In a UTF-16LE log file, I have lines like this:

[128 characters]APP_NAME=Samsung Magician&APP_KEY=[additional characters]&APP_FLAG=[single digit]

I want the APP_NAME (e.g., Samsung Magician) from each line where APP_FLAG=0. I can identify those lines thus:

FIND "APP_FLAG=0" "C:\[directory]\logfile.log" > D:\Progs1.txt

The next step is less clear. I'm having trouble extracting the desired text from the middle of those lines in Progs1.txt. It's easy in Excel, but this time I'd like to learn how to automate the process.

I believe the next step is to discard the first 128 + 9 characters from each line in Progs1.txt. Ideally, I wouldn't rely on the assumption that there will always be exactly 128 leading characters. Instead, I would use APP_NAME as the delim in a FOR loop. But it seems multiple characters are not permitted for that purpose.

I'm not yet at the point of trying to figure out the final step, discarding the text beginning with &APP_KEY, so as to leave only the app name as final output. If I could assume a constant number of underscores in each line, maybe I could use something like the Split String code. But I don't know if lines vary in the number of underscores used.

The question here is just, what command is best to produce a Progs2.txt output file in which each line begins with an app name (e.g., Samsung Magician)?

  • 1
    Ray, so for each line you will always and only have one value to get and that's what is always and only in between the APP_NAME= and &APP_KEY= characters of each line?? Is it true you only will have one possible match on each line and never more than one match on APP_NAME= THE MATCH HERE &APP_KEY=? Or can there be more than one match on each line? Oct 4, 2019 at 1:43
  • Ray - If you get a chance, please edit and add a small example of your data masking out anything sensitive giving 5-10 lines of "APP_FLAG=0" and "APP_FLAG=notzero" with a various mixture or whatever. I'll test it some more when I get a chance once you update and if you still have not gotten a solution that works. Just tag me back and I'll look into it then. Oct 4, 2019 at 15:14

1 Answer 1


(I'm not going to flag this question, because I'm not a jerk flagger like most other people on Stack Exchange, but just for future reference, questions like this should be posted on Stack Overflow.)

I've actually dealt with the same problem as you before, and unfortunately (from what I know), what you want is not possible in Batch. However, I have a work-around.

Batch is geared more towards running in the CMD, whereas Visual Basic Script is geared more towards running in Powershell. Powershell is capable of doing a lot more complex problems, but because the two are nearly the same thing, they can work together, which is what I'm doing here.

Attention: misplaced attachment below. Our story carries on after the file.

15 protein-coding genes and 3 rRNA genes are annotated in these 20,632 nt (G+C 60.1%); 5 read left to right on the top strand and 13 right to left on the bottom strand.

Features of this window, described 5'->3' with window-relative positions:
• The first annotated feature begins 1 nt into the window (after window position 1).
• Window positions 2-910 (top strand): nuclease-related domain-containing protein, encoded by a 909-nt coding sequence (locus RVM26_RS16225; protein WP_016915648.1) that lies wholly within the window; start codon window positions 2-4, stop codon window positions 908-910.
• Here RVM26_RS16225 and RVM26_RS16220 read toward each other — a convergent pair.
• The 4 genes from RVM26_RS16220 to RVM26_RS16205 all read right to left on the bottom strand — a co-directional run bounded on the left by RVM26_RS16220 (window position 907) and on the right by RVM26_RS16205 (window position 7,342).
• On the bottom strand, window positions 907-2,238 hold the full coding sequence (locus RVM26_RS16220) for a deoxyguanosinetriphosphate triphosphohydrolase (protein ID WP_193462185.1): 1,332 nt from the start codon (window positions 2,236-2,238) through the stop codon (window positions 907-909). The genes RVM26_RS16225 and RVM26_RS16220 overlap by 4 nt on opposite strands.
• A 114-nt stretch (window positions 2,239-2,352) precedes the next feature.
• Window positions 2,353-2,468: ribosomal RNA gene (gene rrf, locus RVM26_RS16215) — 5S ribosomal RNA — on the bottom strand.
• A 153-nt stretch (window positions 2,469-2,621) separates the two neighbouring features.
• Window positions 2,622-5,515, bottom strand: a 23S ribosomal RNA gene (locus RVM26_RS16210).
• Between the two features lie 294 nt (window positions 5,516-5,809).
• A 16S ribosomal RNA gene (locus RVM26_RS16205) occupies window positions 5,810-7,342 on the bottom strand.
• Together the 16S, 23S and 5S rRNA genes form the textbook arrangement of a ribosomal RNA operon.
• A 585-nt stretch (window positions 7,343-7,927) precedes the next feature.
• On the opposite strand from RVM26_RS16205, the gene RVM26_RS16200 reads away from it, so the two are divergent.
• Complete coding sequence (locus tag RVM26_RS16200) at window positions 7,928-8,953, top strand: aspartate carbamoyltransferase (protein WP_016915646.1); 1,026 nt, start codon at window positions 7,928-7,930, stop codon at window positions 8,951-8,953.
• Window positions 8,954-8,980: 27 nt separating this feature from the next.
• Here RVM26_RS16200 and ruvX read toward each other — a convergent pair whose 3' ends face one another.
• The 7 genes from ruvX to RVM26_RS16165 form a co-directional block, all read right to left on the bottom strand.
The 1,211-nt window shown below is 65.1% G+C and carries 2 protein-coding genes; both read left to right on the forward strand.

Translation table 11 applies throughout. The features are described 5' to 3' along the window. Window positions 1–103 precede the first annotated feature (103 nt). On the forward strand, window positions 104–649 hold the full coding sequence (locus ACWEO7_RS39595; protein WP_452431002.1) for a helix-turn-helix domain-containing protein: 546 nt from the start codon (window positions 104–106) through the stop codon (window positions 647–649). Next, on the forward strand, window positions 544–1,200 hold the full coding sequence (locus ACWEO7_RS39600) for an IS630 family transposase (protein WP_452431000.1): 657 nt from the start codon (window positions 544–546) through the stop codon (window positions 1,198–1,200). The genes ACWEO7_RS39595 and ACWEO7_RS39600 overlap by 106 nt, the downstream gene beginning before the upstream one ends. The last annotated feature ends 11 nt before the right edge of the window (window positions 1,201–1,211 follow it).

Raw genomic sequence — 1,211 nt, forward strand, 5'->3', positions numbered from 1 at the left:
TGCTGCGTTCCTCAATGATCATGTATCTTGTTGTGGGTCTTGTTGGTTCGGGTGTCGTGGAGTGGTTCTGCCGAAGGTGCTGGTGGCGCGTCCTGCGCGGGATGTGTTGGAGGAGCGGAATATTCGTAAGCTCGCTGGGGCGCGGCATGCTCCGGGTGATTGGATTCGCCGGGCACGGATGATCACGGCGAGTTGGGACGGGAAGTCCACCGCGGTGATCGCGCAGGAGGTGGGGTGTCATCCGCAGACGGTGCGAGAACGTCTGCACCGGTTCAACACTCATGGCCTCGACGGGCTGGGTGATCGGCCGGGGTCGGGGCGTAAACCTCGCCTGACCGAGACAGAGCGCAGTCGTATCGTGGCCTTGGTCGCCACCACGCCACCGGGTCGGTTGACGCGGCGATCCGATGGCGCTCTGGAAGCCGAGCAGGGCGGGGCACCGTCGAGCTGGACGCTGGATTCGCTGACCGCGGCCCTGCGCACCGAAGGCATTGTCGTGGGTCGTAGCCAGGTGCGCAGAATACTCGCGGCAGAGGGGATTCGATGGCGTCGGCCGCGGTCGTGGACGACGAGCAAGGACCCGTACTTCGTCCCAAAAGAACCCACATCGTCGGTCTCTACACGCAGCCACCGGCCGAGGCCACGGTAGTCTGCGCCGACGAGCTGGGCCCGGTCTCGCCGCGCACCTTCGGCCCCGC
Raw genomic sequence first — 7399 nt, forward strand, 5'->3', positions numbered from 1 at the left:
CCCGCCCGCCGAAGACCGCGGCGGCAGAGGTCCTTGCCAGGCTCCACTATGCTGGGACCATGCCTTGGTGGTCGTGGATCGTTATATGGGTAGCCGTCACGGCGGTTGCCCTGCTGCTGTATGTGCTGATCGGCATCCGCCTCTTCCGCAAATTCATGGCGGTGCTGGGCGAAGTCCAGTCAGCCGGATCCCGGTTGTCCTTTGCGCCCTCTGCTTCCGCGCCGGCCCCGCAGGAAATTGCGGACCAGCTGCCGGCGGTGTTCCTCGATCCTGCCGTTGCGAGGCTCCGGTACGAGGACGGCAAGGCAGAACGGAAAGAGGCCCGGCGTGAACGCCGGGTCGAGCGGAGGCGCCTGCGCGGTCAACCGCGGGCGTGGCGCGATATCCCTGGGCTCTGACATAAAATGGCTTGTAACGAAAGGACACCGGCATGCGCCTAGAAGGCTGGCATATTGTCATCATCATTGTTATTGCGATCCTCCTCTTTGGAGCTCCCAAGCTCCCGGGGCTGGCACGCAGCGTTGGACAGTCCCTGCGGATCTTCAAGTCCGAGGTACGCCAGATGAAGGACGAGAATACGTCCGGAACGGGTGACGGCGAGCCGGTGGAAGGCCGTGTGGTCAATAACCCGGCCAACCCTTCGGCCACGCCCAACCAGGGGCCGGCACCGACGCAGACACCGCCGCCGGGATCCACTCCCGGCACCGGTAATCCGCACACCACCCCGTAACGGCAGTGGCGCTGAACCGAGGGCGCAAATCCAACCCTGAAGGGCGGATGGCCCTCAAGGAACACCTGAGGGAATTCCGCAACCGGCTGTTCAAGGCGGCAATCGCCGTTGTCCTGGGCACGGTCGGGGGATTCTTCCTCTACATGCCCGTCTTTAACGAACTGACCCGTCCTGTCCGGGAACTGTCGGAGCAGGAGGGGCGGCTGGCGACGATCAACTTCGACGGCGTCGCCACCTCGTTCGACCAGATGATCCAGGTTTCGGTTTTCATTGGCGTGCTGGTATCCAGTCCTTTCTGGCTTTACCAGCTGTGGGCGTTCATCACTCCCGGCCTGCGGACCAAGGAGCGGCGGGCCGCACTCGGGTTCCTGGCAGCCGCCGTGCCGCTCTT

Const ForReading = 1
Set objFSO = CreateObject("Scripting.FileSystemObject")
Set objFile = objFSO.OpenTextFile("<insert-txt-file-here>", ForReading)
strSearchString = objFile.ReadAll
Set objRegEx = CreateObject("VBScript.RegExp")
objRegEx.Global = True
objRegEx.Pattern = "<insert-pattern-here>"
Set colMatches = objRegEx.Execute(strSearchString)
Const ForWriting = 2
Set obj = CreateObject("Scripting.FileSystemObject")
Set obj1 = obj.OpenTextFile("<insert-output-file-here>", ForWriting)
If colMatches.Count > 0 Then
   For Each strMatch in colMatches
End If

The code above will extract any portion of text from a text file, as long as the text matches with it's pattern (insert-pattern-here). For example, if I wanted to search for each time "red jaguar" appeared in the text file, I would insert objRegEx.Pattern = "red jaguar". The patterns can get even more complex than that, more info here.

I know that the above code has worked for me in the past, but Visual Basic Script is notorious for not working universally, so you might have to mess around with the code a bit. I would test it myself, but my Desktop is broken right now, so I am stuck with a laptop that has linux on it, and linux cannot run Visual Basic Script. Also, in case you don't already know, the script must be saved as a '.vbs' file.

Anyways, if you have some kind of 'master program' or something that runs in Batch, then you can tell the batch file to start the Visual Basic Script using the START /WAIT command, let the script run, then import it's output using this code: for /f "Delims=" %%a in (<insert-vbs-output-here>) do (set output=%%a).

Hope this helps.

EDIT: I forgot to mention that the output text file for the Visual Basic Script must be provided in order for it to work correctly. If you want to have a fresh output text file each time you run the script, then before you start the script in the Batch file, create the text file using this: echo. > output.txt, and then after the script runs and the it's output is imported, use this to delete the text file: DEL output.txt. However, if you're debugging, it's probably a good idea to not delete the output, just so you can see what it's outputing.

  • @PimpJuiceIT I'm not quite sure what you mean. . . the batch file doesn't write the script itself, you copy and paste the code into a code editor, tweak it a little bit, then save it as a .VBS file. Oct 4, 2019 at 2:06

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